I propose to take Questions Nos. 200 to 203, inclusive, together.
Ireland operates a managed employment permits system which maximises the benefits of economic migration while minimising the risk of disrupting Ireland’s labour market. Current Government policy is to issue employment permits for the employment of non-EEA nationals for specific vacancies and where the positions on offer cannot be reasonably filled from within Ireland, Switzerland and the EEA.
Meetings took place at official level between my Department and the Department of Employment Affairs and Social Protection. I recently published the Interdepartmental Group (IDG) Report on the Review of Economic Migration Policy in which the Department of Employment Affairs and Social Protection played an active role. Membership of the IDG was drawn from senior officials of key Government Departments, including the Department of Agriculture, Food and the Marine, who played a key role in reviewing all available evidence and data when considering the introduction of the pilot scheme to address labour shortages in the agri-food sector. In addition, my officials delivered a presentation on the pilot scheme at a stakeholder event hosted by the Department of Employment Affairs and Social Protection.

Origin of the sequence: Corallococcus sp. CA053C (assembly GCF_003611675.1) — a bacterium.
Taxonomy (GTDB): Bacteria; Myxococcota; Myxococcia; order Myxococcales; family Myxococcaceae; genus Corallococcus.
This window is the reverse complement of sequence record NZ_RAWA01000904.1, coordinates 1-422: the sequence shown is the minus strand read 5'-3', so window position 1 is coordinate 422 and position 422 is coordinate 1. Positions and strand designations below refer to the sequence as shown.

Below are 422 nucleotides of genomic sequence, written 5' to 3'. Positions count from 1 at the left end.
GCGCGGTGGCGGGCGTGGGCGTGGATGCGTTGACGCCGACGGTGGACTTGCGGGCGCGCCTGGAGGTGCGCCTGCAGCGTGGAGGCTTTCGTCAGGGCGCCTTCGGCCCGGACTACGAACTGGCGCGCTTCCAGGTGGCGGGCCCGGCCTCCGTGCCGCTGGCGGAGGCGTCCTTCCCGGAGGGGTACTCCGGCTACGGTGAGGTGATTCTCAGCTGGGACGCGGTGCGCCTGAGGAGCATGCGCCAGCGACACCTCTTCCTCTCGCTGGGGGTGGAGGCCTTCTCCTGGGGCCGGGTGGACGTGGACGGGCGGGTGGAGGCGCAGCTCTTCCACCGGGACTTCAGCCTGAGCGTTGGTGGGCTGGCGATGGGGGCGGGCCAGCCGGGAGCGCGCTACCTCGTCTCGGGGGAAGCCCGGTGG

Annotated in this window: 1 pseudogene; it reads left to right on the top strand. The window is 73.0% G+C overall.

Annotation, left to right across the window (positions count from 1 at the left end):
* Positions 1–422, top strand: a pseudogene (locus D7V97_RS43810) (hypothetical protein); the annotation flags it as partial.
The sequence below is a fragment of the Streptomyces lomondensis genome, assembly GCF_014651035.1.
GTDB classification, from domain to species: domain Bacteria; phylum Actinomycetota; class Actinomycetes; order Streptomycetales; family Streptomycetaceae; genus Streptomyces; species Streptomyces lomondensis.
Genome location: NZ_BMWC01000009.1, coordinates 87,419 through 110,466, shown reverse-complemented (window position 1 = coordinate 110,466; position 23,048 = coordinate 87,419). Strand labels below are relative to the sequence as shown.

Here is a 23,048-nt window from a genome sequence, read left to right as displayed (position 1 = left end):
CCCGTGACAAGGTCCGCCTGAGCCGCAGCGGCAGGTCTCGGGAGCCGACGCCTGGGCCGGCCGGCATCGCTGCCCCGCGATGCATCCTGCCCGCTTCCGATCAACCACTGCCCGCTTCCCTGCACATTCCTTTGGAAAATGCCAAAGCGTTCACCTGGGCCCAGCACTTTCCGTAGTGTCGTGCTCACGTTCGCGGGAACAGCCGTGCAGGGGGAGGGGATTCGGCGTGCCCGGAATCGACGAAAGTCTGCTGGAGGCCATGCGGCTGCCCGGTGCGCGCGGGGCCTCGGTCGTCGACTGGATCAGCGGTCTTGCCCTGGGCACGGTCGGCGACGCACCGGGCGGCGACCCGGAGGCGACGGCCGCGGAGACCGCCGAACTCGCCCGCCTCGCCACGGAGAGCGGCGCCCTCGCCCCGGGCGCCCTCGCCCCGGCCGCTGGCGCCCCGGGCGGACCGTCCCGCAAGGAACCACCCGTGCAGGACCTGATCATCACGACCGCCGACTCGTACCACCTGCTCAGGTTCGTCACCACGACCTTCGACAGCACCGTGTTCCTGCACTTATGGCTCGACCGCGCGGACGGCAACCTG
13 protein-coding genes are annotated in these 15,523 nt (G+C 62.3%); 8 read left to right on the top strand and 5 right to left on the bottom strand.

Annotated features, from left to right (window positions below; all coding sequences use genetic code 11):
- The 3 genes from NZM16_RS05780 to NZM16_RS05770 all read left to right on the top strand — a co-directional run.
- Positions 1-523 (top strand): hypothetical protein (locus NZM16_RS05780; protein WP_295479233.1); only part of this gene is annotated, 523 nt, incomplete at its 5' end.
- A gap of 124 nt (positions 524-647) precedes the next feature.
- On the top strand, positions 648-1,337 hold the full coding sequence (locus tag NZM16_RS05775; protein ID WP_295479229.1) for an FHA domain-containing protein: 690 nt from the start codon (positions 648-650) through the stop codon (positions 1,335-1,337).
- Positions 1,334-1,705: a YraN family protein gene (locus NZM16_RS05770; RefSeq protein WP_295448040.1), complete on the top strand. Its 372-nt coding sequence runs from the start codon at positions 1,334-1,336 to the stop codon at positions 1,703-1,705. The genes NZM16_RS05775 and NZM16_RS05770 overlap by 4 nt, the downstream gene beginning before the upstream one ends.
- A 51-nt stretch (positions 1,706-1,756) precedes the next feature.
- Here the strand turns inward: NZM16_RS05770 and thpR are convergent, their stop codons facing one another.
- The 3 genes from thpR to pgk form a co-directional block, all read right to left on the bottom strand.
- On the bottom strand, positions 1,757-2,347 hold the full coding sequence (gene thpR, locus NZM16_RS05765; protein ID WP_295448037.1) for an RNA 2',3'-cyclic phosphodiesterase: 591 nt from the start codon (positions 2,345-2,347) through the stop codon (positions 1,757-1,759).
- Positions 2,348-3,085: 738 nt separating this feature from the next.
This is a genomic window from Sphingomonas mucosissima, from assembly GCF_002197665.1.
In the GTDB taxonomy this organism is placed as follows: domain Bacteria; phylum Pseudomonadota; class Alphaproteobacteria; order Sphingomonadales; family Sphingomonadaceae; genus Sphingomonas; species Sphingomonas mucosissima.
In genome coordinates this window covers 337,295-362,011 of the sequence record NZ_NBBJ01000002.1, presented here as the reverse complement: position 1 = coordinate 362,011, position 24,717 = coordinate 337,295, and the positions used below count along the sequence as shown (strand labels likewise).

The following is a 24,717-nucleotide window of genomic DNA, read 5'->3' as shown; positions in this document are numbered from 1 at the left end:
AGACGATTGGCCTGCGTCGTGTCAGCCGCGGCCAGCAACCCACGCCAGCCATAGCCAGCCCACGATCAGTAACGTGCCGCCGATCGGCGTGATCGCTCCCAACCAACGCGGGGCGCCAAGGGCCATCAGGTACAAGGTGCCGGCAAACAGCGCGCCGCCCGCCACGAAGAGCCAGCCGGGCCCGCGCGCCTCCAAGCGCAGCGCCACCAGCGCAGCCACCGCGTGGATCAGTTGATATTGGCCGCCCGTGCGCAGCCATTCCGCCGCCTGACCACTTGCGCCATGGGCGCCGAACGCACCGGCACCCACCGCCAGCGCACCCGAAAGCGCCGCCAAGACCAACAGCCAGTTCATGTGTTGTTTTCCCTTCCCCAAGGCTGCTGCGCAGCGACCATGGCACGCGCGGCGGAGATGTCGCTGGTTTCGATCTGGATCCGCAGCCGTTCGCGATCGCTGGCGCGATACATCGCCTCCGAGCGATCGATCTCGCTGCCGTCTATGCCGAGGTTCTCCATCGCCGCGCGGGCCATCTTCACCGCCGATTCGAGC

During the review, I requested that the emerging labour shortages being experienced in the agri-sector be prioritised. As a result, a total of 750 employment permits for meat processing operatives have been made available under the pilot scheme. The pilot scheme is open to all employers working in the sector and workers can be drawn from almost all non-EEA countries. A list of all employers who have been provided with employment permits, and the nationalities of non-EEA nationals who have been issued permits, is available on the Employment Permits section of my Department's website.
The Terms of Employment (Information) Act, 1994, provides that an employer must issue its employees with a written statement of terms and conditions relating to their employment within two months of commencing employment. It also provides that an employer must notify the employee of any changes in the particulars as given in the statement.
The Workplace Relations Commission (WRC) has no record of any complaints received to date from employees involved in the pilot scheme stating that they have not received the information outlined in section 3(1) of the Act mentioned above. It is also worth noting that all applications for an employment permit must include a copy of the contract of employment signed by the employer and employee.